The city of Ceres has contracted with Bertolotti Disposal for over 46 years and will continue to do so indefinitely, the City Council determined on Monday, June 25. But the company is expected to work a little better with the city to resolve problems when collecting solid waste on city streets.
City Manager Toby Wells said the city and the company have “enjoyed a long, very successful contractual relationship” since 1971. The last contract was signed March 15, 2010 as a revolving eight-year contract that would roll over year to year. Last week the council was asked if the city should place an end date of 2026 on a new contract, whereby the city could renegotiate, affirm or proceed with other options.
By the end of the discussion the council decided to leave the contract wide open with no ending date.
Vice Mayor Mike Kline wondered if the city could renegotiate the contract to iron out problems, such as scheduling conflicts between the city street sweepers with the pick-up of trash containers and/or leaf and limbs at the curb. He later said that maybe the city could adjust its street sweeping schedule to occur the day after garbage collection day.
Kline also wanted to know what the city can do to stop residents from dumping grass clippings in the gutter “because the city wants it placed in the waste-wheeler.” He noted Ceres doesn’t have a green waste container like the cities of Modesto and Turlock.
“Especially in my neighborhood, I still have probably a dozen citizens who put it in the gutter,” said Kline. “So can we negotiate something without having to put an end date, or do we have to put an end date and negotiate?”
Wells said an end date would force the company to reckon with what the city desires. “But that doesn’t mean we can’t try to solve those issues without an end date,” said Wells.
He said the city has been “wrestling” with citizens who have placed grass clippings in the street by writing letters and citing some.
Councilman Ken Lane suggested no need for an end date to the contract.
“I don’t see an end date on this,” said Lane. “I think this here could be worked out with staff and Bertolotti their self and work through the issue.” He said he didn’t care if the matter wasn’t resolved until next year to see what transpires through the next leaf and limb season.
Wells said the city continues to have talks with the company to possibly modify the contract for a three-can system.
The company also provides a bulky item pickup for Ceres residents two times a year.
Steve Holloway, general manager of Bertolotti Disposal, argued against an end date. He said the city is the company’s only contract and would fold up without it.
“As far as negotiating power, you have it all,” Holloway told the council. “It’s up to you guys for pretty much the fate of our company. All we can do is try to provide the best possible service. These issues have been around and we’ve discussed them. Probably communication would be our biggest thing, I mean as far as real time when our equipment gets slammed in the winter time.”
He said cold snaps and extra trimmings can vary and affect pick-up times of leaves and limbs during the fall and winter.
“We don’t drive a 20 mile an hour street sweeping pace,” said Holloway. “Sometime we get on a street and we’ll fill the truck twice. Some of our areas are bigger, originally they didn’t have the big trees and now they’re all growing up. Last year we picked up an extra 500 tons of green waste out there.”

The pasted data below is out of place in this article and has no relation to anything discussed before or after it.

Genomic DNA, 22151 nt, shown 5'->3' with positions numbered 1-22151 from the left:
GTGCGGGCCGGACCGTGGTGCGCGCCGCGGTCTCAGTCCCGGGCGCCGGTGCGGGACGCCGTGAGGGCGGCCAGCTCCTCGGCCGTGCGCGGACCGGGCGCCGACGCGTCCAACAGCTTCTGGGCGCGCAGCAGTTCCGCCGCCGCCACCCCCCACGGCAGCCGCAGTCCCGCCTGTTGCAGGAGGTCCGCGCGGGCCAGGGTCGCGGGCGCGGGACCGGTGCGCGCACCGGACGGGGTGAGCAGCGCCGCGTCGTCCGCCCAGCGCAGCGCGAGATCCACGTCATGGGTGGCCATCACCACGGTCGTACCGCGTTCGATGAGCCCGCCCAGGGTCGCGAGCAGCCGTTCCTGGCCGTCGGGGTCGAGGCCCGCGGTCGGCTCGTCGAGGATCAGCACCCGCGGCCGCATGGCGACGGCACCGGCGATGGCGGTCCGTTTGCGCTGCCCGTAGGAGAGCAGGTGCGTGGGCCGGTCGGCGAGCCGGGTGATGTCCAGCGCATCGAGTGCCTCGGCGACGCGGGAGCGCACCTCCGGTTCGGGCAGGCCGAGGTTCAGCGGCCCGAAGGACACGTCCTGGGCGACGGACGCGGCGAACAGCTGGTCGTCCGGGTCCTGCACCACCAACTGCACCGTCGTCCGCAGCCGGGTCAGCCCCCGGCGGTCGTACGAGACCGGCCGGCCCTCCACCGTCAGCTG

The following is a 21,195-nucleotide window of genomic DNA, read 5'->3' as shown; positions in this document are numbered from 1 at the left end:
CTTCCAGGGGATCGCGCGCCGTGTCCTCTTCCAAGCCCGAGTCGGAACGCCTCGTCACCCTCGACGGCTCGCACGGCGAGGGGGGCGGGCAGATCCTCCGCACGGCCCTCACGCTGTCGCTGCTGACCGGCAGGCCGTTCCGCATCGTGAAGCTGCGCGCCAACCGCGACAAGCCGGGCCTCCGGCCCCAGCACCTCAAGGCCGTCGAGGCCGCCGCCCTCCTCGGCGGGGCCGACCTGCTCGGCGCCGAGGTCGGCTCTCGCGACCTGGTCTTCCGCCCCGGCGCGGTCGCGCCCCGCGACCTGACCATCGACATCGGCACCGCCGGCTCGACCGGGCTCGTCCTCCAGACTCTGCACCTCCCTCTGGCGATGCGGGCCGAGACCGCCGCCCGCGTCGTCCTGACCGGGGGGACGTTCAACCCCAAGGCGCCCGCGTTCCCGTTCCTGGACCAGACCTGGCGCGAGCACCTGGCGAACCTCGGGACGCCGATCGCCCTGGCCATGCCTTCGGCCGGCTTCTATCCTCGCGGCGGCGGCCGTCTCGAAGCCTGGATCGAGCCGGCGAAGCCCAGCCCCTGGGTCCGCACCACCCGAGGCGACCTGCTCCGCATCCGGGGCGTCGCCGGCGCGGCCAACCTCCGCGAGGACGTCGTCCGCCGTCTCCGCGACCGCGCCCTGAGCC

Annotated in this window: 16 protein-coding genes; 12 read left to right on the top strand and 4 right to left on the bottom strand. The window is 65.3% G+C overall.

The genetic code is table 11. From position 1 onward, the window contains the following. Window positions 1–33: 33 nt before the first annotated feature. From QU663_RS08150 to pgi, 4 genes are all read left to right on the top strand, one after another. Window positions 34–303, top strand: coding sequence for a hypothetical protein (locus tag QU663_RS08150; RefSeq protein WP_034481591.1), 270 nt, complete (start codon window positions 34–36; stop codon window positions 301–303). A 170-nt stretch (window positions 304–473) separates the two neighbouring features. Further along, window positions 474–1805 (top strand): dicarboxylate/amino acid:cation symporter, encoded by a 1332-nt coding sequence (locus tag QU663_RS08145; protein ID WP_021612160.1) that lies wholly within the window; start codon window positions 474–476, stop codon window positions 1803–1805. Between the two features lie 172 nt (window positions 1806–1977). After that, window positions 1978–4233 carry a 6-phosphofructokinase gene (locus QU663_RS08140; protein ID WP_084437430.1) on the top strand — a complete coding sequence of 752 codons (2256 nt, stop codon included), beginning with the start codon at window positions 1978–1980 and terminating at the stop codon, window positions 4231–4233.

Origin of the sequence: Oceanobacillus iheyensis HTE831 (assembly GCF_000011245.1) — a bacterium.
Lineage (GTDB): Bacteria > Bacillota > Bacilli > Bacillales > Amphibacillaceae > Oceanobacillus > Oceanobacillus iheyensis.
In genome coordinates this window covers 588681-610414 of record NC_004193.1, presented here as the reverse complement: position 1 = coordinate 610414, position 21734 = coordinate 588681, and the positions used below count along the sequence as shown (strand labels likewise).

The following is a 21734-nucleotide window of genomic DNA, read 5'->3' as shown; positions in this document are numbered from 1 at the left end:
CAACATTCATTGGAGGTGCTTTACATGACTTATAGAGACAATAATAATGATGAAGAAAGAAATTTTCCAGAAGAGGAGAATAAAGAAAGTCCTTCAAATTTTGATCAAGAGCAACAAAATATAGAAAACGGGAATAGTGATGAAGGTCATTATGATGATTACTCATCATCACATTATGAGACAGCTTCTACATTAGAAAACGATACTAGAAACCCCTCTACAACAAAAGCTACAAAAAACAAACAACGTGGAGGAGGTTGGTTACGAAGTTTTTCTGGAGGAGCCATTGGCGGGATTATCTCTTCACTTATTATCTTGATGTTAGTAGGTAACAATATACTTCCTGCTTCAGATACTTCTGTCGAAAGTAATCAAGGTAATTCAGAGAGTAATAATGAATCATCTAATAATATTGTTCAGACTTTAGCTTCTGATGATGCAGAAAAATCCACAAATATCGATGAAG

He said his company will work with the city to meet state mandates on diversion of green waste.
“We’re all ears,” said Holloway.
He agreed to work with a subcommittee of city staff and two council members.
He argued for possibly another eight year contract to allow his company to plan for expenses, such as the $1.2 million in new trucks and equipment purchased last year.
Holloway said the lengthy contract with Ceres allows the company to amortize its investment as well as finance new purchases. The longer contract also allows that amortization to translate into lower costs for residents, such as if the city decides to go to a third can and the company must buy new cans.
In 2017, Councilman Bret Durossette said he didn’t feel the need for Ceres to go with a third can. Last week he said putting an end date on the contract takes away the company’s “buying power” or ability to amortize the cost of cans or equipment.
Councilwoman Linda Ryno asked Wells if the city had attempted to talk to the company about changes and was told yes but scheduling conflicts still occur with street sweeping and refuse pick-up.
“When leaf and limb (pick-up) program gets behind from any number of reasons, it could be mechanical failure, it could be an accident … the street sweeper comes along and that’s where it creates a problem,” said Wells. “So obviously there’s several solutions there when we have that conversation with them. Again, we have a good relationship with them and continue with them but we’ve gotten several complaints in the last month.”
Ryno said “if we can resolve the issues then we should keep an end date on it.”
Ceres resident Gene Yeakley said the city should issue information about grass clippings in the Spanish language . “We have a large Spanish speaking community and evidently we’re not reaching them and I believe that’s the city’s fault,” said Yeakley.
Kline said he didn’t see a need for an end date as long as the company is “willing to sit down at the table.” He said the company mostly does a good job and has been responsive to his requests. He added that the city needs to start citing people who dump grass in the gutter.
Mayor Chris Vierra said the company knows its business in Ceres but the city needs to work on the partnership.
Lane said he wants to see Bertolotti start working toward a green waste container.